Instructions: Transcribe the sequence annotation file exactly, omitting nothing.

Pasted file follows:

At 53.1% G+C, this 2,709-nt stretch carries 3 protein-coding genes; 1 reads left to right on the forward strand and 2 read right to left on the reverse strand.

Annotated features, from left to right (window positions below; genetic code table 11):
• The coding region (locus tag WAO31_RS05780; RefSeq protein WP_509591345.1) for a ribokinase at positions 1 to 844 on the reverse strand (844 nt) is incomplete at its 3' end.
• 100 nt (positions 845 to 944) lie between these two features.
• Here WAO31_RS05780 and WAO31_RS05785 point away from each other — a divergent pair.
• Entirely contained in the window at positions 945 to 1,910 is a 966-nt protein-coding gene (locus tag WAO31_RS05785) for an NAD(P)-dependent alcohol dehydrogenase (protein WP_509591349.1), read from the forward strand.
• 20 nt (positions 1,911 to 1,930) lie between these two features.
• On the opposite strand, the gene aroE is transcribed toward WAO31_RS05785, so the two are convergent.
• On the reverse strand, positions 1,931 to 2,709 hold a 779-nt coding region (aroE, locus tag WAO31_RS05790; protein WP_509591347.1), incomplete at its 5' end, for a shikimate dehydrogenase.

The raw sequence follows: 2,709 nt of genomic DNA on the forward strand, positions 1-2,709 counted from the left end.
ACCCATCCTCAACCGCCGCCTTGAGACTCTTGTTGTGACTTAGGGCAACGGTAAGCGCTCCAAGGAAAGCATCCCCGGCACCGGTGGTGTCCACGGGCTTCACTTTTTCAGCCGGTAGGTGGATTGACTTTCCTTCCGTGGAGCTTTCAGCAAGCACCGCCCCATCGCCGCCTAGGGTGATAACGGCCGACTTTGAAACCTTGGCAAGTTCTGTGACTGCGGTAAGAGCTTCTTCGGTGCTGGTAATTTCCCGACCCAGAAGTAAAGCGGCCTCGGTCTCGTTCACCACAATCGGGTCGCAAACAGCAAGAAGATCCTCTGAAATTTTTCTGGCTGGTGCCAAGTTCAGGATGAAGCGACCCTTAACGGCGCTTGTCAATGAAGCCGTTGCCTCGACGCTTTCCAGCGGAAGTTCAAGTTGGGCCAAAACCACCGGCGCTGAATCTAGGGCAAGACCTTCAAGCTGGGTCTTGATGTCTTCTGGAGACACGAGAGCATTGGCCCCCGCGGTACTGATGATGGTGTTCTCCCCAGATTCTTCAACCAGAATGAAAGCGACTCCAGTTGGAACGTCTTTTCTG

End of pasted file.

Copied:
At 53.1% G+C, this 2,709-nt stretch carries 3 protein-coding genes; 1 reads left to right on the forward strand and 2 read right to left on the reverse strand.

Annotated features, from left to right (window positions below; genetic code table 11):
• The coding region (locus tag WAO31_RS05780; RefSeq protein WP_509591345.1) for a ribokinase at positions 1 to 844 on the reverse strand (844 nt) is incomplete at its 3' end.
• 100 nt (positions 845 to 944) lie between these two features.
• Here WAO31_RS05780 and WAO31_RS05785 point away from each other — a divergent pair.
• Entirely contained in the window at positions 945 to 1,910 is a 966-nt protein-coding gene (locus tag WAO31_RS05785) for an NAD(P)-dependent alcohol dehydrogenase (protein WP_509591349.1), read from the forward strand.
• 20 nt (positions 1,911 to 1,930) lie between these two features.
• On the opposite strand, the gene aroE is transcribed toward WAO31_RS05785, so the two are convergent.
• On the reverse strand, positions 1,931 to 2,709 hold a 779-nt coding region (aroE, locus tag WAO31_RS05790; protein WP_509591347.1), incomplete at its 5' end, for a shikimate dehydrogenase.

The raw sequence follows: 2,709 nt of genomic DNA on the forward strand, positions 1-2,709 counted from the left end.
ACCCATCCTCAACCGCCGCCTTGAGACTCTTGTTGTGACTTAGGGCAACGGTAAGCGCTCCAAGGAAAGCATCCCCGGCACCGGTGGTGTCCACGGGCTTCACTTTTTCAGCCGGTAGGTGGATTGACTTTCCTTCCGTGGAGCTTTCAGCAAGCACCGCCCCATCGCCGCCTAGGGTGATAACGGCCGACTTTGAAACCTTGGCAAGTTCTGTGACTGCGGTAAGAGCTTCTTCGGTGCTGGTAATTTCCCGACCCAGAAGTAAAGCGGCCTCGGTCTCGTTCACCACAATCGGGTCGCAAACAGCAAGAAGATCCTCTGAAATTTTTCTGGCTGGTGCCAAGTTCAGGATGAAGCGACCCTTAACGGCGCTTGTCAATGAAGCCGTTGCCTCGACGCTTTCCAGCGGAAGTTCAAGTTGGGCCAAAACCACCGGCGCTGAATCTAGGGCAAGACCTTCAAGCTGGGTCTTGATGTCTTCTGGAGACACGAGAGCATTGGCCCCCGCGGTACTGATGATGGTGTTCTCCCCAGATTCTTCAACCAGAATGAAAGCGACTCCAGTTGGAACGTCTTTTCTG